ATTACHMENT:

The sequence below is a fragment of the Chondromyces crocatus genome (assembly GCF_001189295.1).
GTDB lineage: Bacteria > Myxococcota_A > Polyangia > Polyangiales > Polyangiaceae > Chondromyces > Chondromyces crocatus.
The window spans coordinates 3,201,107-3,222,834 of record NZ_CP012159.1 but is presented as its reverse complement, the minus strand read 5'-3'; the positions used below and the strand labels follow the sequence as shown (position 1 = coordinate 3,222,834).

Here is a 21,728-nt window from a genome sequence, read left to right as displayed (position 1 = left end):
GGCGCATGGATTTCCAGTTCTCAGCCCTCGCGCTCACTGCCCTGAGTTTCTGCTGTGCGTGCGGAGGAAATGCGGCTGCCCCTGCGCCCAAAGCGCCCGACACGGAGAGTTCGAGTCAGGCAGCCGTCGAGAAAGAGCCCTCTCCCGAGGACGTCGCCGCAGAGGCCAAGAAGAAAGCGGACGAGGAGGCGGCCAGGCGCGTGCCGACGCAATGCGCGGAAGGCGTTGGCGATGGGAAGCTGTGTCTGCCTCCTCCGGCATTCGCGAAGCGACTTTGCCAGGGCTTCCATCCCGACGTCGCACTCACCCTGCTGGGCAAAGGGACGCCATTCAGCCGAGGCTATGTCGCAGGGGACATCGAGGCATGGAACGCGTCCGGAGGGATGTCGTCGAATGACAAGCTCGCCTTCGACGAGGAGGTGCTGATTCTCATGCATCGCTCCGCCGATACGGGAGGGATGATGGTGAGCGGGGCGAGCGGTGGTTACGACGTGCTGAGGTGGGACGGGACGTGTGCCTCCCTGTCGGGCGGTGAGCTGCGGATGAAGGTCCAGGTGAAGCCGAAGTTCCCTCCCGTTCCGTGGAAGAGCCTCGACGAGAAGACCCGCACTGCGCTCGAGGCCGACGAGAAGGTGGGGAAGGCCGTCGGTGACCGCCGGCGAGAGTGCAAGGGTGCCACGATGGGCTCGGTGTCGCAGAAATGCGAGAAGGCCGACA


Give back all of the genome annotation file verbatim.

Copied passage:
The sequence below is a fragment of the Chondromyces crocatus genome (assembly GCF_001189295.1).
GTDB lineage: Bacteria > Myxococcota_A > Polyangia > Polyangiales > Polyangiaceae > Chondromyces > Chondromyces crocatus.
The window spans coordinates 3,201,107-3,222,834 of record NZ_CP012159.1 but is presented as its reverse complement, the minus strand read 5'-3'; the positions used below and the strand labels follow the sequence as shown (position 1 = coordinate 3,222,834).

Here is a 21,728-nt window from a genome sequence, read left to right as displayed (position 1 = left end):
GGCGCATGGATTTCCAGTTCTCAGCCCTCGCGCTCACTGCCCTGAGTTTCTGCTGTGCGTGCGGAGGAAATGCGGCTGCCCCTGCGCCCAAAGCGCCCGACACGGAGAGTTCGAGTCAGGCAGCCGTCGAGAAAGAGCCCTCTCCCGAGGACGTCGCCGCAGAGGCCAAGAAGAAAGCGGACGAGGAGGCGGCCAGGCGCGTGCCGACGCAATGCGCGGAAGGCGTTGGCGATGGGAAGCTGTGTCTGCCTCCTCCGGCATTCGCGAAGCGACTTTGCCAGGGCTTCCATCCCGACGTCGCACTCACCCTGCTGGGCAAAGGGACGCCATTCAGCCGAGGCTATGTCGCAGGGGACATCGAGGCATGGAACGCGTCCGGAGGGATGTCGTCGAATGACAAGCTCGCCTTCGACGAGGAGGTGCTGATTCTCATGCATCGCTCCGCCGATACGGGAGGGATGATGGTGAGCGGGGCGAGCGGTGGTTACGACGTGCTGAGGTGGGACGGGACGTGTGCCTCCCTGTCGGGCGGTGAGCTGCGGATGAAGGTCCAGGTGAAGCCGAAGTTCCCTCCCGTTCCGTGGAAGAGCCTCGACGAGAAGACCCGCACTGCGCTCGAGGCCGACGAGAAGGTGGGGAAGGCCGTCGGTGACCGCCGGCGAGAGTGCAAGGGTGCCACGATGGGCTCGGTGTCGCAGAAATGCGAGAAGGCCGACA